Credit: Kiana Hunziker | Mustang News

Waking up before the sun rises near the quiet pastures that surround Cal Poly’s sheep and goat unit, two students emerge from their house and head towards the barn down the road. They have set out to do the familiar task that has become a part of their morning routine this quarter: feeding newborn lambs.

Animal science sophomore Georgia Jellen and animal science junior Julia Hanna are among about 30 other students who live in Cal Poly’s agriculture housing units. A part of University Housing, agriculture housing consists of house-like units located at the many different agricultural production units on campus, such as the beef, equine and poultry units. 

The units are “isolated in a good way,” according to Jellen.

“It’s just really quiet,” Jellen said. “You can go out for a walk at night and look at the stars and the only thing you hear is frogs and some sheep.”

Students employees who live in agriculture housing are required to be on call at all times. Kiana Huzinker | Mustang News

Jellen and Hanna are employed as sheep and goat technicians, living in clapboard houses at the sheep unit with their
student coworkers.

Unlike residence halls or on-campus apartments, students living in agriculture housing must be employed at an agricultural production unit to qualify for residency. Student-residents also receive discounted housing, making agriculture housing an attractive option to many. 

But price is not the only appealing aspect of agriculture housing. Student residents also receive a unique hands-on experience through the hours they spend working and living near the livestock they tend to.

“Being able to live on site makes [students] more attentive to things,” Sheep Center Supervisor and animal science professor Elizabeth Reynolds said. “They can see if the animals get out of the fence, they can hear if an animal is crying in the barn.”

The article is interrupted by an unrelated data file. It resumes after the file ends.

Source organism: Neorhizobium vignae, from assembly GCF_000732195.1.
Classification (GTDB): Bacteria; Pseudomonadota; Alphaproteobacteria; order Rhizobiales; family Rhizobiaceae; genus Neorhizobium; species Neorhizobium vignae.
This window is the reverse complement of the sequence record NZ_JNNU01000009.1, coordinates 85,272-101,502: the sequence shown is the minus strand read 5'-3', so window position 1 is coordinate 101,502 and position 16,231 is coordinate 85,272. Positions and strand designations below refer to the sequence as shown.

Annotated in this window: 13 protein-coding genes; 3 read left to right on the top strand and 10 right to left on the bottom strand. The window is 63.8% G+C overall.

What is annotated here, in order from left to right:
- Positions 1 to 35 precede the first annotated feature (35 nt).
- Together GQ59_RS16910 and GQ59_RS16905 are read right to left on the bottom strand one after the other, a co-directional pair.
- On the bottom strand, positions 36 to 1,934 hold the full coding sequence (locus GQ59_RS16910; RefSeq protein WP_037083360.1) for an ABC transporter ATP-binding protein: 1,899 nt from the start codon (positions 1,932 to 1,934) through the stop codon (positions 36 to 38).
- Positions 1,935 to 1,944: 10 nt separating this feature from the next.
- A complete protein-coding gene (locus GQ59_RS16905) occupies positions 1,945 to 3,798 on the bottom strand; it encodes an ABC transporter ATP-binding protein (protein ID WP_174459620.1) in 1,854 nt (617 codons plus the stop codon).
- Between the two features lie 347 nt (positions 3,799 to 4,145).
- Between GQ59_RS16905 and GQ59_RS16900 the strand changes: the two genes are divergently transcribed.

Winter quarter is the most demanding season of the year because it is the time when sheep and goats give birth, according to Jellen and Hanna.

“[The sheep] are getting the most food, they’re moving the most often, you’re going out every day to check them twice a day,” Hanna said. “But it makes it worth it because you get all the cute babies, so that’s how you manage all
the stress.”

Unlike student-employees who do not live in agriculture housing, students who are residents must be on call at all times. But it is during these times that students are thrown into unexpected situations, which often result in learning experiences.

Jellen recalled a recent incident where a ewe had prolapsed during labor and the students had to assist a veterinarian to save it.

“I want to be a vet and these are the things that many of the students here, even the animal science majors, don’t get experience with just because they’re not out often enough to see things like this happen,” Jellen said.

Outside of work, students said living in a farm setting provides them with essential peace and quiet when studying or relaxing. A classroom at the poultry unit serves as a “mini library,” Jellen said. Jellen does not spend much time on campus, and said she enjoys being away from the busyness of it all.

Student residents often visit and hang out with students from other units, sometimes gathering around the fire pit together, according to Jellen and Hanna.

Leave a comment

Your email address will not be published. Required fields are marked *